Rev. Stacy Swain
I have heard it said — that the bombings of Marathon Monday – ought to be a wake-up call; that it ought to wake us up from the erroneous idea that we can live free from fear, that we can trust each other, that the world is good. I have heard it said that the bombings exposed the truth under the lie we have been living — that the world is actually a very scary place full of very scary people. Turbulence, not goodness, is the mark of our time and a touch of fear and suspicion is necessary for it keeps us vigilant. I have heard it said that it is time we face the fact that we live in a fallen world, full of fallen people, and we are just being naïve if we think compassion, not caution, ought to guide us.
Now we may not be in the habit of bringing our faith claims into the public square. We may be more in the practice of keeping our faith personal. But there are times when the truth claims of our faith need to be spoken. I believe now is such a time. For those terrible, terrible bombings did reveal a truth, but the truth they revealed is that grace and goodness, blessing and peace are the deeper reality, the deeper essence that holds and animates the world – and that hate, violence, vengeance and fear are the aberration, not the confirmation, of the nature of reality.
But, before we step into the audacity of that claim, let us pray. May the words of my mouth and the meditations of all of our hearts be acceptable to you O God our rock and our redeemer. Amen.
So, how is it that our faith dares to make the audacious claim that grace and goodness, blessing and peace are deep reality? How is it that we dare live that claim?
First, because such an assertion is our foundational story. “In the beginning, God created all that is and blessed all that is as good. That is how the Bible opens. The first truth that needs to be told.
I had a teacher who said “myth is the history that people forgot.” The opening creation myth holds the truth that people of faith across the millennium have affirmed and that is that God who we know as love creates, and as such all creation therefore has the imprint of love within it. And that the God of love blessed all that is as good and not just a “gold star” kind of good, but deep goodness. The Hebrew word is tov and it is a kind of powerful, connective force, like a gravitational pull of goodness, that holds everything together. The ontological nature of reality therefore is love and the divine physics that holds it all together is a connection of blessed goodness.
And we dare make this claim also because the Bible, (humankind’s attempt to give witness to a lived experience of God), is littered with encounters with this deeper reality of goodness, and what is striking is that many of these encounters occur in the most ordinary of places to the most ordinary of people.
There is Jacob who at least at the start is really more of a scoundrel having just cheated his brother out of his birthright than the hero of faith that he will become. Jacob is on the run when night falls. So he lies down on the ground in the middle of nowhere to sleep, and wraps his arm around a nearby stone to use as a pillow. And as he sleeps he has a vision of a heavenly ladder and of angels going up and coming down from heaven. He is so arrested by his vision of the meeting of heaven and earth, so certain was he that God had to be far away from wherever he was, that he takes his stone pillow, tips it on end as a marker and altar, saying “Surely the Lord is in this place – and I did not know it!” (Gen. 28: 10-22).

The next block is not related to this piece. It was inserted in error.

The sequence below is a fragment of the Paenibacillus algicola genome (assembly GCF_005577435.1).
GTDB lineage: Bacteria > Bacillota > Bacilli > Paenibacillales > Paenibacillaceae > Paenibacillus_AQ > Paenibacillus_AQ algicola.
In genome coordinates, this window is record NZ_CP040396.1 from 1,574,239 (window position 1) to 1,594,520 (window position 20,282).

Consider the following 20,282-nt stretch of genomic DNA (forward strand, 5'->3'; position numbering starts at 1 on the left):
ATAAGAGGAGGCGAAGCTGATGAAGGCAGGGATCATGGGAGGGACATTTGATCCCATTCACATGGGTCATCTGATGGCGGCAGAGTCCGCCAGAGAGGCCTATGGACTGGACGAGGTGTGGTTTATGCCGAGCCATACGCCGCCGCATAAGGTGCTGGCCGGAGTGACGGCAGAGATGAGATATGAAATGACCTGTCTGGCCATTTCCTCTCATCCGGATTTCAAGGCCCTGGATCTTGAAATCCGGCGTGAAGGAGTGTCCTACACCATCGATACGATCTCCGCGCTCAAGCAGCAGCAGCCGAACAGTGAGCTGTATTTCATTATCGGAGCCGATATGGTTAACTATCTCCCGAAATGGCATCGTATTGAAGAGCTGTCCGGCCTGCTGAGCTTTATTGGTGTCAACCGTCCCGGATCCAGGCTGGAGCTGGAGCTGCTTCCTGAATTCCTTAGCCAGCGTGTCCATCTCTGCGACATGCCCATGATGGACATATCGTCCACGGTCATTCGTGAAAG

Then of course there Moses who is minding his own business and his father-in –law’s flock when suddenly a bush burns; he is told to take off his sandels for he stands on Holy Ground and in doing so his life is changed forever. (Exodus 3:1-6).
And of course we remember the Samaritan woman at the well where she had gone a thousand times in that back breaking chore of hauling up water. But then he was there, Jesus and in the presence and with the words of this stranger from Galilee, the well becomes for her a font of living water and she finds refreshment and renewal like she never before had known. (John 4: 1-15).
Rocks, bushes, springs of water, the Iona Community in Scotland has a name for such places – places where heaven and earth embrace — where the deeper truth of tov, of goodness is revealed. They call these places—“thin places;” where the thick impenetrable fog of all the muck and mire of living dissolves and where deeper truth of grace and goodness, peace and blessing is revealed.
Have you known such a thin place? Do you know one now? There was a thin place that I visited a lot when I was in my teens. There was a huge boulder in a stream near our house that created a kind of waterfall as the water cascaded around it. I would often go there to sit upon the boulder, watching the flow of that water and as I did a deep peace would come over as I felt the goodness of all things lift the burden of my adolescent anguish from me.
I hear in the scripture from the Book of Revelation today what it is to encounter a thin place. For the new Jerusalem, this beautiful holy space, is not at a distance far way, out of our grasp place. Instead it descends and dwells on earth. And the new thing God is doing turns out is as old as that blessing of Goodness that dawned on that first day of creation. For
“the home of God is among mortals.
God dwells with us as our God and we as God’s people.
God is with us, wiping every tear from our eyes.
Death will be no more; mourning and crying and pain will be no more.”